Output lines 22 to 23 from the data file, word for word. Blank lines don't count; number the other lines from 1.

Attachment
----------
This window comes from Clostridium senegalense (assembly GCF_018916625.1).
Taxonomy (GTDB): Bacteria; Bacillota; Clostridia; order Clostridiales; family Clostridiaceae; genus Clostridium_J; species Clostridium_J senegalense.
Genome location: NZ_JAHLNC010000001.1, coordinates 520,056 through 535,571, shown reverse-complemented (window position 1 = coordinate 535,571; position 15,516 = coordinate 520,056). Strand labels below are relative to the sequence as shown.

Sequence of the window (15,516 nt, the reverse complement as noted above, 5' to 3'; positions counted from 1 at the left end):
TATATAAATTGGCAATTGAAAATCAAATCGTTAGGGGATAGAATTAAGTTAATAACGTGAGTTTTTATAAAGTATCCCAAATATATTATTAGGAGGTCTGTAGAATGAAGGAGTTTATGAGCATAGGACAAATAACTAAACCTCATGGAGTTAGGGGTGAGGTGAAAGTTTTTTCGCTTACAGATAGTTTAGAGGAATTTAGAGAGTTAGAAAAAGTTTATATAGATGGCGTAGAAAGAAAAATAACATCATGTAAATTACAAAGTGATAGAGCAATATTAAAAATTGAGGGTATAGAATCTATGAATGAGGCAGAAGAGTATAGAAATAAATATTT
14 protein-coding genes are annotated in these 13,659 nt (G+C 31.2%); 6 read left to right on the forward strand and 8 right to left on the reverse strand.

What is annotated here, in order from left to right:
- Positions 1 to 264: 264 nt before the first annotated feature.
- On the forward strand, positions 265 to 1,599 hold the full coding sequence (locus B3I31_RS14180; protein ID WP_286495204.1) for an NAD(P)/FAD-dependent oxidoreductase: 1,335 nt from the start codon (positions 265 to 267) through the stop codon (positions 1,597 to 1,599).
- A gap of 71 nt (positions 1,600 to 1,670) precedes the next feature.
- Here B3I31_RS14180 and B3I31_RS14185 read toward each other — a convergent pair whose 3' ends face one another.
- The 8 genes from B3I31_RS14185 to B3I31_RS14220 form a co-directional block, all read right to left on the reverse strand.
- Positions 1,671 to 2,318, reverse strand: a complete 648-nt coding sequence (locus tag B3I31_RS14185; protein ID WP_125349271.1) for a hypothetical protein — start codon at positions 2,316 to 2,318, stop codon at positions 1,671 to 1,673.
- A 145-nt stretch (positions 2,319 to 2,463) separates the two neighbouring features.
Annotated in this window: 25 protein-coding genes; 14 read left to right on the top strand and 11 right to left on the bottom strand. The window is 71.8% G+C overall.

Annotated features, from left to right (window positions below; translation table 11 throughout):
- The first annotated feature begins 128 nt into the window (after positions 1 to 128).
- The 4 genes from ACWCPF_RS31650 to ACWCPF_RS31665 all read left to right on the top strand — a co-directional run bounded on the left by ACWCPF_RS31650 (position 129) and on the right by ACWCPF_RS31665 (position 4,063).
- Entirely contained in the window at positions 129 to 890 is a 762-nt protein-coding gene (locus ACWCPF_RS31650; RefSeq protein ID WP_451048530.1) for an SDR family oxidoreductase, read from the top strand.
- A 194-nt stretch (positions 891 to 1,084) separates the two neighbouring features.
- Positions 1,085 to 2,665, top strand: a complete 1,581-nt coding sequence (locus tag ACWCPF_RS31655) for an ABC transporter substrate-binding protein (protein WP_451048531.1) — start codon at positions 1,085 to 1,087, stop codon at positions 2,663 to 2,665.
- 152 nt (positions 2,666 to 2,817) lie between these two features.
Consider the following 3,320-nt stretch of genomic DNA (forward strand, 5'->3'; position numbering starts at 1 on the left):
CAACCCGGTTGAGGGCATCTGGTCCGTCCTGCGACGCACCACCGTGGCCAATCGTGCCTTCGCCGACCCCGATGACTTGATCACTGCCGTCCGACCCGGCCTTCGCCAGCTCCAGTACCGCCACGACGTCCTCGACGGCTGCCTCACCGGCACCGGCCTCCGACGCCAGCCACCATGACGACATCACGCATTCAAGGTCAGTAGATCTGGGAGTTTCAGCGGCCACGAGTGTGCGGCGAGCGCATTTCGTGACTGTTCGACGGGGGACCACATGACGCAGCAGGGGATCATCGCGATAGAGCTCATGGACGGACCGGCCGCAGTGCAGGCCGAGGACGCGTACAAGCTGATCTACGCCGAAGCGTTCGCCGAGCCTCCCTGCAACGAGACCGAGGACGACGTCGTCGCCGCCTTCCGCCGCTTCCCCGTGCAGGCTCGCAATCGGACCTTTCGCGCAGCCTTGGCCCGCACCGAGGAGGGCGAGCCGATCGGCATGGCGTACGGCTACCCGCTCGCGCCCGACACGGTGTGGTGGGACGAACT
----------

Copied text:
- 152 nt (positions 2,666 to 2,817) lie between these two features.
Consider the following 3,320-nt stretch of genomic DNA (forward strand, 5'->3'; position numbering starts at 1 on the left):